New look for old school in Attica
Lapeer Community Church welcomes public to an open house Sun., Oct. 26
|Church leaders Rick Schwab and Rodney Sanderson-Smith believe Lapeer Community Church has found a much-needed permanent home at its new location in the former Attica Elementary School on Lake Pleasant Road. photo by Tom Wearing.|
October 22, 2008ATTICA — Following what Pastor Rodney Sanderson-Smith describes as a series of miracles, the Lapeer Community Church is just days away from opening its doors at its new location in the former Attica Elementary School.
To mark the completion of a major building renovation at the six-acre Lake Pleasant Road site, a combined grand opening/ribbon-cutting ceremony is scheduled for this Sunday, Oct. 26.
Two public services will be held that day; the first at 9:30 a.m. and another at 11 a.m. Faith-based programming for children will be available at both times.
Sanderson-Smith said the church had been renting out various facilities to hold services since its formation in December 2000. The congregation previously met at the Lapeer County Ed-Tech Center, about a mile north of the new location. This past summer, members gathered for worship beneath a large tent at the school site.
The search for a permanent home effectively ended in April 2007, when church officials reached an agreement with Lapeer Community Schools to purchase the former school building for $175,000. The school district had opted to close the school two years ago to consolidate building space and cut costs.
The acquisition of the former school, says Sanderson-Smith, is just one of the "miraculous" events leading up to the church's opening.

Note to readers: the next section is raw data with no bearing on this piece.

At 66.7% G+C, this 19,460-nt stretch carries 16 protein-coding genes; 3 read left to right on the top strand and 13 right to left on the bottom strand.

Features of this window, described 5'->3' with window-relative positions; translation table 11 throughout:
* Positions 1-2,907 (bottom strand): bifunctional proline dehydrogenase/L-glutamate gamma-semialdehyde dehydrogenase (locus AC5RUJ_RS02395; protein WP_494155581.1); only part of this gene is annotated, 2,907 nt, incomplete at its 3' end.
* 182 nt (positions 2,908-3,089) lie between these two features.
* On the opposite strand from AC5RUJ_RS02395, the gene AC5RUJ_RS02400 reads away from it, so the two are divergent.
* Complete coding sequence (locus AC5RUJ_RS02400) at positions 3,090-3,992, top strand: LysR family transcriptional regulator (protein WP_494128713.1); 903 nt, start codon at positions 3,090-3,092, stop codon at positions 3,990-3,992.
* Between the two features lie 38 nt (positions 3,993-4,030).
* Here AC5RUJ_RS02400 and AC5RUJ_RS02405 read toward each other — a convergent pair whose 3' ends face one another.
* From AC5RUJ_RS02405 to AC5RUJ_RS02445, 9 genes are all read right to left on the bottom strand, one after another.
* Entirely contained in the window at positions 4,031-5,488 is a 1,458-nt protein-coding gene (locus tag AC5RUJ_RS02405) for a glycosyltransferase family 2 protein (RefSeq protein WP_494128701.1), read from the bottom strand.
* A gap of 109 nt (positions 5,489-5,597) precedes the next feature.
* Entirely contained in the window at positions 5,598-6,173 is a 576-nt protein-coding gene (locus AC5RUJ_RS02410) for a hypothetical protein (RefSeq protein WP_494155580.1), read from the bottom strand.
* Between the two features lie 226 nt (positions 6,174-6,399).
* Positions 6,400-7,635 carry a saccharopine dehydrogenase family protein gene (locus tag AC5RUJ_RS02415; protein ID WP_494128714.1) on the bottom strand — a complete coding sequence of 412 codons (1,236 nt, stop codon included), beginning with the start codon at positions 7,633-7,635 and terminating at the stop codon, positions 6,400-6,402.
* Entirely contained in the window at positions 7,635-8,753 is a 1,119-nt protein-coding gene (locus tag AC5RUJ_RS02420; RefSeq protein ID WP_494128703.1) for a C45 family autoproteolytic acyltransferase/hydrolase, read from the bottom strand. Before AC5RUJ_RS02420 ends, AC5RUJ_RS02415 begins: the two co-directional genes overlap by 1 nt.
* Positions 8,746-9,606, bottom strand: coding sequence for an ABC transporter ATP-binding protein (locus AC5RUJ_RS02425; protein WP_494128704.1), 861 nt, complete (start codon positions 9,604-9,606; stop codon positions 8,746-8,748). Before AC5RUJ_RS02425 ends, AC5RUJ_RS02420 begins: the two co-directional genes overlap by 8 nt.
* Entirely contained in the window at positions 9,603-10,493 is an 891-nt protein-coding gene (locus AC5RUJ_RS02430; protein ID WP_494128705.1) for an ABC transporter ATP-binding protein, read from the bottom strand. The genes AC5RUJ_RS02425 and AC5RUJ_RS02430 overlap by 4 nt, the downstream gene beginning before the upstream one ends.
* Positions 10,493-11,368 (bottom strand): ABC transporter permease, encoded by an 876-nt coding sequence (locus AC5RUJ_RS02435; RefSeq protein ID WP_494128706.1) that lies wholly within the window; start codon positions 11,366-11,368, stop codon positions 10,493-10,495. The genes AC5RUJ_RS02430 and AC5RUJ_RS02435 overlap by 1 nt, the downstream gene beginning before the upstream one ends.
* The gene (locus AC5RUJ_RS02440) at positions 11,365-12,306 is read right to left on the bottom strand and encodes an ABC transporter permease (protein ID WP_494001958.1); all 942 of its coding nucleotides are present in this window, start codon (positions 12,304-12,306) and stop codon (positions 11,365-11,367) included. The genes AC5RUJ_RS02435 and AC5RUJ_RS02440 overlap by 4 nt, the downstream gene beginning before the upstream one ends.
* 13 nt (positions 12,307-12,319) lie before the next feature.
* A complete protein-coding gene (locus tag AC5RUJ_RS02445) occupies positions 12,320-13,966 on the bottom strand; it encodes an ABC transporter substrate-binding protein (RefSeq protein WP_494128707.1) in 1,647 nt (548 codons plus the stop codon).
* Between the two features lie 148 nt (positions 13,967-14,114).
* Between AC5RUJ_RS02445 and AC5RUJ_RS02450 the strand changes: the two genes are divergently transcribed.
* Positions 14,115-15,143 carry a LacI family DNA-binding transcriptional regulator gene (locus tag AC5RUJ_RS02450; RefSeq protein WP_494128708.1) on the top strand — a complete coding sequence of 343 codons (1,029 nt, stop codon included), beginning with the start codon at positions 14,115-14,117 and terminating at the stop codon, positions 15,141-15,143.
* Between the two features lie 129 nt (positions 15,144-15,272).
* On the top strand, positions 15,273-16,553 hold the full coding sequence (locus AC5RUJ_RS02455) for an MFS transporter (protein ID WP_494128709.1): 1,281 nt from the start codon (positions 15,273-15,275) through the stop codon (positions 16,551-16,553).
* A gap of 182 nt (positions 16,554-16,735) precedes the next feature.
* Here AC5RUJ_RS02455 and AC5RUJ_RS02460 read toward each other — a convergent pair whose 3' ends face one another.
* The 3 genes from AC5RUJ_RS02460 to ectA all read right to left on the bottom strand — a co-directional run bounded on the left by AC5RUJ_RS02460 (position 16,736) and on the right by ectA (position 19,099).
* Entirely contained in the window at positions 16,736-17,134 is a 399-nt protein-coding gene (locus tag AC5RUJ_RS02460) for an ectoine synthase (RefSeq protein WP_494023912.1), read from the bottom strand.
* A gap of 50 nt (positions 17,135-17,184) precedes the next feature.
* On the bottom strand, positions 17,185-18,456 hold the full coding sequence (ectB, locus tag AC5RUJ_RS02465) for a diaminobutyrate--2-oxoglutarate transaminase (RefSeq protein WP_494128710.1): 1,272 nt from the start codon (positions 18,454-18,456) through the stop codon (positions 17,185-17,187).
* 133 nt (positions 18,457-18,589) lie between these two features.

"This has been an exciting process," he says. "I think there has been a lot of interest and intrigue as people have watched the process unfold.
"To have a real home is extremely satisfying," adds Sanderson-Smith. "Everyone has been so gracious and we've had so much help from our volunteers and the community. You can't put a value on it."
Senior Pastor Rick Schwab says the church intends to blend in with the surrounding community, including employing many of the aesthetics of the former school.
"We're using the school's old slate chalkboards to serve as table tops in our cafe," Schwab says, noting that the cafe will be the site for informal gatherings and meetings.
Schwab says the church is also salvaging some of the school's original architecture, including the wooden doors and mouldings, wrought-iron railings and by exposing the old ceiling in the main worship area.
"We wanted to incorporate some of the old amenities from the school," Sanderson-Smith added. "We want to maintain the building as a place for the community to meet, but with a spiritual aspect at the center. It feels good to take something and reinvigorate it."
If there has been one challenge for church officials, it was the absence of a large open area to hold services.
"It was one of our first handicaps," says Sanderson-Smith, "but after a lot of dialogue we decided to remodel the oldest part of the school to serve as our worship space. This is a great space and it works well for us."
Schwab notes that the timely availability of the former school afforded the church a rare financial opportunity.
"It would have conservatively cost us more than $1.2 million to build something like this," says Schwab, "and that's not including the land."
While there remains more work to do, Sanderson-Smith says the congregation of nearly 350 members is prepared to welcome newcomers.
"We are very happy to be able to open our doors," he says. "And our doors will be open to people 24/7. Everyone is welcome."
For more information about Lapeer Community Church, call 810-724-8800. Or visit the church's Web site at www.lapeercc.org.